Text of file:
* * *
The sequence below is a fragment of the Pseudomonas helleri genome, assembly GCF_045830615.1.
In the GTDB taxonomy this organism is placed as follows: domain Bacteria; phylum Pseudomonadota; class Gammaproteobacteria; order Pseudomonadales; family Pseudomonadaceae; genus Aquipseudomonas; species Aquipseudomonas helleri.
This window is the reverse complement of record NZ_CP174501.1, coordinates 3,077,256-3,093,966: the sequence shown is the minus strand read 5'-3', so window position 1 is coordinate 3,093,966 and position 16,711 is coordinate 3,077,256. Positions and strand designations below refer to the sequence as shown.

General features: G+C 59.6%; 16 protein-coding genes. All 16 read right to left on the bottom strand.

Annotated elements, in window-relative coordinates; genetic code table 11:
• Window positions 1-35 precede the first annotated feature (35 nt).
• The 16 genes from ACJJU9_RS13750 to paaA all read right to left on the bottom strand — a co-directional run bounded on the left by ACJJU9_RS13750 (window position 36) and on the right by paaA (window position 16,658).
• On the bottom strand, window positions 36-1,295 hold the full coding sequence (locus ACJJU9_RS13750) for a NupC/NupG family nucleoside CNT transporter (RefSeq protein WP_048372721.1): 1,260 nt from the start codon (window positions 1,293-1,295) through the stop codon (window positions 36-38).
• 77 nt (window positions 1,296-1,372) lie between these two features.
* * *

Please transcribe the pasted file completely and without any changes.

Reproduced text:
The sequence below is a fragment of the Pseudomonas helleri genome, assembly GCF_045830615.1.
In the GTDB taxonomy this organism is placed as follows: domain Bacteria; phylum Pseudomonadota; class Gammaproteobacteria; order Pseudomonadales; family Pseudomonadaceae; genus Aquipseudomonas; species Aquipseudomonas helleri.
This window is the reverse complement of record NZ_CP174501.1, coordinates 3,077,256-3,093,966: the sequence shown is the minus strand read 5'-3', so window position 1 is coordinate 3,093,966 and position 16,711 is coordinate 3,077,256. Positions and strand designations below refer to the sequence as shown.

General features: G+C 59.6%; 16 protein-coding genes. All 16 read right to left on the bottom strand.

Annotated elements, in window-relative coordinates; genetic code table 11:
• Window positions 1-35 precede the first annotated feature (35 nt).
• The 16 genes from ACJJU9_RS13750 to paaA all read right to left on the bottom strand — a co-directional run bounded on the left by ACJJU9_RS13750 (window position 36) and on the right by paaA (window position 16,658).
• On the bottom strand, window positions 36-1,295 hold the full coding sequence (locus ACJJU9_RS13750) for a NupC/NupG family nucleoside CNT transporter (RefSeq protein WP_048372721.1): 1,260 nt from the start codon (window positions 1,293-1,295) through the stop codon (window positions 36-38).
• 77 nt (window positions 1,296-1,372) lie between these two features.